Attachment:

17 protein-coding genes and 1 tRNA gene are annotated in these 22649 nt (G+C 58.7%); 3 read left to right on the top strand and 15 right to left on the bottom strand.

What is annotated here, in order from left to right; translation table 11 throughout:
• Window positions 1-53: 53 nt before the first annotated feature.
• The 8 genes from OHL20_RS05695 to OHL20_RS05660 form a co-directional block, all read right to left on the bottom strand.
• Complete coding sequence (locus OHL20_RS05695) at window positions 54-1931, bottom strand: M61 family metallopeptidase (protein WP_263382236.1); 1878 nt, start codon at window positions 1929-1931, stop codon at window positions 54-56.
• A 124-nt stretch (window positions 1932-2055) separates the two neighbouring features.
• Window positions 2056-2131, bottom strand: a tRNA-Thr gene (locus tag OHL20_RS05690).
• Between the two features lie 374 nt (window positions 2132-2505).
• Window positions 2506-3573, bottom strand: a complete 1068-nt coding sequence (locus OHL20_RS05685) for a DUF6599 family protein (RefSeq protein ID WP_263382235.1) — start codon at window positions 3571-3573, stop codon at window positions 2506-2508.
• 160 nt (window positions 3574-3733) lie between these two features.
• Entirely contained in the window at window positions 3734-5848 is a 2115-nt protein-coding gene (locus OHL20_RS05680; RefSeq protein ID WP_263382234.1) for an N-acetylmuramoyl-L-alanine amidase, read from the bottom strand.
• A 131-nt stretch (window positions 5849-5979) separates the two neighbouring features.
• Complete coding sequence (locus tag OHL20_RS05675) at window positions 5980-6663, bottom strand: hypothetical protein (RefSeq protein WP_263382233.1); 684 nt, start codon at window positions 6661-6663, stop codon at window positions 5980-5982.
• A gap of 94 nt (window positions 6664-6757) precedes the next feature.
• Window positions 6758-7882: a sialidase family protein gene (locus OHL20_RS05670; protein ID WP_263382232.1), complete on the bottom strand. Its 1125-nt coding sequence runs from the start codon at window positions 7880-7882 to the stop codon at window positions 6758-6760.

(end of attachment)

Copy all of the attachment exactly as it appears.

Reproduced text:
17 protein-coding genes and 1 tRNA gene are annotated in these 22649 nt (G+C 58.7%); 3 read left to right on the top strand and 15 right to left on the bottom strand.

What is annotated here, in order from left to right; translation table 11 throughout:
• Window positions 1-53: 53 nt before the first annotated feature.
• The 8 genes from OHL20_RS05695 to OHL20_RS05660 form a co-directional block, all read right to left on the bottom strand.
• Complete coding sequence (locus OHL20_RS05695) at window positions 54-1931, bottom strand: M61 family metallopeptidase (protein WP_263382236.1); 1878 nt, start codon at window positions 1929-1931, stop codon at window positions 54-56.
• A 124-nt stretch (window positions 1932-2055) separates the two neighbouring features.
• Window positions 2056-2131, bottom strand: a tRNA-Thr gene (locus tag OHL20_RS05690).
• Between the two features lie 374 nt (window positions 2132-2505).
• Window positions 2506-3573, bottom strand: a complete 1068-nt coding sequence (locus OHL20_RS05685) for a DUF6599 family protein (RefSeq protein ID WP_263382235.1) — start codon at window positions 3571-3573, stop codon at window positions 2506-2508.
• 160 nt (window positions 3574-3733) lie between these two features.
• Entirely contained in the window at window positions 3734-5848 is a 2115-nt protein-coding gene (locus OHL20_RS05680; RefSeq protein ID WP_263382234.1) for an N-acetylmuramoyl-L-alanine amidase, read from the bottom strand.
• A 131-nt stretch (window positions 5849-5979) separates the two neighbouring features.
• Complete coding sequence (locus tag OHL20_RS05675) at window positions 5980-6663, bottom strand: hypothetical protein (RefSeq protein WP_263382233.1); 684 nt, start codon at window positions 6661-6663, stop codon at window positions 5980-5982.
• A gap of 94 nt (window positions 6664-6757) precedes the next feature.
• Window positions 6758-7882: a sialidase family protein gene (locus OHL20_RS05670; protein ID WP_263382232.1), complete on the bottom strand. Its 1125-nt coding sequence runs from the start codon at window positions 7880-7882 to the stop codon at window positions 6758-6760.